DPH has the ability to process test results in a timely manner. Specimens received at the lab by noon each day will be resulted on the same day. Specimens received after noon will be resulted the following day. Currently, Kentuckians can seek testing by consulting with their health care provider.

DPH is working closely with clinicians to make sure providers are aware of and informed about the illness. In addition, DPH wants to ensure providers there is a process in place through Centers for Disease Control and Prevention (CDC) guidelines to determine whether testing is warranted, including consulting with the CDC as needed.

Last week, Gov. Beshear urged Kentucky employers to offer paid sick leave amid virus concerns to help ensure Kentuckians are not coming to work if they feel sick.


Gov. Beshear said in a press release earlier this week, as with any virus, especially during the flu season, there are a number of steps Kentuckians should take to protect their health, including:

- Get a flu shot from your local health department or your family health care provider.

- Wash hands often with soap and water for at least 20 seconds. If soap and water are not available, use an alcohol-based hand sanitizer.

- Avoid touching your eyes, nose and mouth with unwashed hands.

- Avoid close contact with people who are sick.

- Stay home when you are sick.

- Cover your cough or sneeze with a tissue and then properly dispose of it.

- Clean and disinfect frequently touched objects and surfaces.


U.S. Senate Majority Leader Mitch McConnell (R-KY) announced Friday that Kentucky will receive at least $7 million to help fight COVID-19. The funding, included in the supplemental appropriations bill, which was signed into law by President Trump Friday, will be provided to state officials who will determine how the resources will be distributed. Each state will receive no less than $4 million.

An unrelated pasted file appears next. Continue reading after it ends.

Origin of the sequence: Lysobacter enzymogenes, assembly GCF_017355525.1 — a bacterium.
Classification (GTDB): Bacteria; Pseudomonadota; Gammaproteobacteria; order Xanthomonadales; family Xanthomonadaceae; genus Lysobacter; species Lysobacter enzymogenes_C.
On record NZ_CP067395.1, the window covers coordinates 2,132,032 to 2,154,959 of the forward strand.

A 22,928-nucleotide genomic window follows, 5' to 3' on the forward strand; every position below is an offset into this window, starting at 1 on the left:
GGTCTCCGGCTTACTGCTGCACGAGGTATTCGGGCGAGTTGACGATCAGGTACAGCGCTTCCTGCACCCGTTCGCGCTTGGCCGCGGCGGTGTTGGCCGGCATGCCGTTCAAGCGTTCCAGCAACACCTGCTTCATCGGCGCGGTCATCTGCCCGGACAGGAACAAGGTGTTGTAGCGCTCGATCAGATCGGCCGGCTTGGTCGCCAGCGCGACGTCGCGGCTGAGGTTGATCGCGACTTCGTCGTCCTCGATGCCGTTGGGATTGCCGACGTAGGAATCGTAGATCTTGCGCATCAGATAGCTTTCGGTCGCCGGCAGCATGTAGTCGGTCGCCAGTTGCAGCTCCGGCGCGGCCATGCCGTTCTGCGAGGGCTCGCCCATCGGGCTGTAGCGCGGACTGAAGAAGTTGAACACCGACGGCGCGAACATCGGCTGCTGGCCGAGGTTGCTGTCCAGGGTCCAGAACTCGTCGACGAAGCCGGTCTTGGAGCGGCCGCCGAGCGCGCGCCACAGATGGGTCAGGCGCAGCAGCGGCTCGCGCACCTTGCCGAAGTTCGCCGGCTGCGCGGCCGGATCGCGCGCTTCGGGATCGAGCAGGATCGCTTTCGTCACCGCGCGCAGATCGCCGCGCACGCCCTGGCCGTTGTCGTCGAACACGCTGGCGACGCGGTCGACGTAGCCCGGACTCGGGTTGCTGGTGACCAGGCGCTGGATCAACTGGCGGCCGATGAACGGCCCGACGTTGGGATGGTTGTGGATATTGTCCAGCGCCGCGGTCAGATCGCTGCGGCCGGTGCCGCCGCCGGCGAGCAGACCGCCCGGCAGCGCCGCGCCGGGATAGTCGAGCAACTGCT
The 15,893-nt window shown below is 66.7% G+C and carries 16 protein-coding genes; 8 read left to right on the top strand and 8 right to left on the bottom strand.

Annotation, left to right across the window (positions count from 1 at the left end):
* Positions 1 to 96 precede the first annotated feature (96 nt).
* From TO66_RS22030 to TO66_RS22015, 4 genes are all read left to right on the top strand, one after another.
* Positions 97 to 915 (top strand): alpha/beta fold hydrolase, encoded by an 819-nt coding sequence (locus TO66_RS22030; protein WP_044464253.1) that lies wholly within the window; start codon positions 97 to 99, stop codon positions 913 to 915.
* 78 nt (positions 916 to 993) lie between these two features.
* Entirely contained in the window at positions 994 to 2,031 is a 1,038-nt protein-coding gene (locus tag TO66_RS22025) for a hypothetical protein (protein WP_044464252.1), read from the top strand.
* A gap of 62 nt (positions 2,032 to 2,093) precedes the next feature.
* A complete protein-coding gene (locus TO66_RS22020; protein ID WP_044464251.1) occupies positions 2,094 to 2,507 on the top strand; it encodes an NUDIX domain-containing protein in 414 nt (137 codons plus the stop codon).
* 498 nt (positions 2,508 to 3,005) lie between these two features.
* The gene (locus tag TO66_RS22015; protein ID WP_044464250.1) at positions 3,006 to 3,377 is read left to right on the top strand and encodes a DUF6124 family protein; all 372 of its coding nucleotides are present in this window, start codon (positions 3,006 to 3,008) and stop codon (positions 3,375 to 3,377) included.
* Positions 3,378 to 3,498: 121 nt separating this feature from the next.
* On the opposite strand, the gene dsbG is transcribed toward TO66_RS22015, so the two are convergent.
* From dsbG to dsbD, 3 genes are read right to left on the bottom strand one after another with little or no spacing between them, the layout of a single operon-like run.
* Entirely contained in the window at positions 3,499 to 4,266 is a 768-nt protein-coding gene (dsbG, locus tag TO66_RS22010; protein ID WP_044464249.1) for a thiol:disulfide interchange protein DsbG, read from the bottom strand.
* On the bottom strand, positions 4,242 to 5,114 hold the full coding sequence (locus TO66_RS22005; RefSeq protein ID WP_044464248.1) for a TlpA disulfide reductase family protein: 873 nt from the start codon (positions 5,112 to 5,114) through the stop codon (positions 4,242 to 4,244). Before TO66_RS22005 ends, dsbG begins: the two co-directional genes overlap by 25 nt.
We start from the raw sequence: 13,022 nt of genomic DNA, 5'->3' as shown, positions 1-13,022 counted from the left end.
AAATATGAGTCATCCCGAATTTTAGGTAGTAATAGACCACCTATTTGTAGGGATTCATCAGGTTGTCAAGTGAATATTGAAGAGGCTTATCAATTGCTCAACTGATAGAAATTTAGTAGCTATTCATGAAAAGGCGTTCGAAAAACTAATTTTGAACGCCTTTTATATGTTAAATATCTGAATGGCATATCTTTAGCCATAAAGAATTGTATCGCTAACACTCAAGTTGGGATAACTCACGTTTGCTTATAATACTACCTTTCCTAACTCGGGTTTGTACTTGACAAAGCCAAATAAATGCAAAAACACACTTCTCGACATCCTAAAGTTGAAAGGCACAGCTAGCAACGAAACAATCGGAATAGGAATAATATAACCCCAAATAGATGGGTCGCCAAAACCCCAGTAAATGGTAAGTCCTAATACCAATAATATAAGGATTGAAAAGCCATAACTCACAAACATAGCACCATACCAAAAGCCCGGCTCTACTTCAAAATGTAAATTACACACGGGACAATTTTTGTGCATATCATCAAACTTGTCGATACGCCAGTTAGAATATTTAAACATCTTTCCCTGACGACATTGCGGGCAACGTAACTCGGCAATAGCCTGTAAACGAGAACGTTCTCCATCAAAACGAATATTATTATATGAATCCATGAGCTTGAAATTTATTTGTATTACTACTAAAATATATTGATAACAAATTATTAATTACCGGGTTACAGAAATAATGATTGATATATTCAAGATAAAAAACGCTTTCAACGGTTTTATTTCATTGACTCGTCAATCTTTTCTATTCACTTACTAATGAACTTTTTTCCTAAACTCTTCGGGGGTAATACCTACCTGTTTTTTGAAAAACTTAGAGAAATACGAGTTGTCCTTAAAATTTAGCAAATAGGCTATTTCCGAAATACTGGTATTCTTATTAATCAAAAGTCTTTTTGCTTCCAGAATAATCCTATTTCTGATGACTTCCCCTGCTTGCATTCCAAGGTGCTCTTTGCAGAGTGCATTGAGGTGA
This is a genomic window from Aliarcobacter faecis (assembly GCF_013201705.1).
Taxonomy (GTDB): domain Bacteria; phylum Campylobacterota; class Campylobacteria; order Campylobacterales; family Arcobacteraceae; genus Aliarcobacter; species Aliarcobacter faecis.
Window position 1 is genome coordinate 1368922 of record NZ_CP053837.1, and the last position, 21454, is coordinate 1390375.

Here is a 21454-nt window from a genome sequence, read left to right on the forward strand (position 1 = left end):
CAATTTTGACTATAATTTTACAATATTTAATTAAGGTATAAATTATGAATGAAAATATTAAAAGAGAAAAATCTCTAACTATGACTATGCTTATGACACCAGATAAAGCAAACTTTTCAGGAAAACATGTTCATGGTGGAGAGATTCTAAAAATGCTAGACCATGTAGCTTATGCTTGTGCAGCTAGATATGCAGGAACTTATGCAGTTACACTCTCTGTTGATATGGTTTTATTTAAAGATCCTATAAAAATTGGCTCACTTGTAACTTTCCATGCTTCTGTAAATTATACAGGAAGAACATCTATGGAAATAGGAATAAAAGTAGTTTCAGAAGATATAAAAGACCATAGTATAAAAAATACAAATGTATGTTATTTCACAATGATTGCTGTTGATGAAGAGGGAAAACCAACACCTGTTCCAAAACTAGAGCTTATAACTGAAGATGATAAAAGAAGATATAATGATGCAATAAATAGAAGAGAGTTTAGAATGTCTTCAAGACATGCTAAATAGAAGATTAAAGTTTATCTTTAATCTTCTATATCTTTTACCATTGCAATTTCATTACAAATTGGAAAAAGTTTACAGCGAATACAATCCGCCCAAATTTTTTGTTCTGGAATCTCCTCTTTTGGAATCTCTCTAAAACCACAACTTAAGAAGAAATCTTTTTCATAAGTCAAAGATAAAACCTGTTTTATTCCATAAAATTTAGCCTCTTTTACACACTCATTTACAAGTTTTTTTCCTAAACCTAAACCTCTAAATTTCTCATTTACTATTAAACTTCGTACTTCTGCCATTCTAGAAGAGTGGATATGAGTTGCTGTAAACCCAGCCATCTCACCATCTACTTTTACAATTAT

The total funding included in the bill is nearly $8.3 billion —$7.8 billion to provide targeted supplemental resources for a serious national fight against the new coronavirus and $500 million for a telehealth provision. The majority of the supplemental federal resources will be directed to the U.S. Department of Health and Human Services, including billions of dollars in funding for the Centers for Disease Control and Prevention and its Infectious Diseases Rapid Response Fund.

“The measure we passed included funding for state and local preparedness grants, including a minimum of $7 million for my home state of Kentucky. The communities across our nation that will confront this virus need to know that Congress has their backs. I am proud this funding includes a minimum floor of $7 million in additional funding for my home state of Kentucky,” said Senator McConnell. “COVID-19 is a new challenge that Americans will have to confront together. Fortunately, we are positioned to meet that challenge and are growing more ready every day. This bipartisan funding package was an important step and I am proud President Trump, his Administration, and Congress came together across party lines to deliver it so quickly.”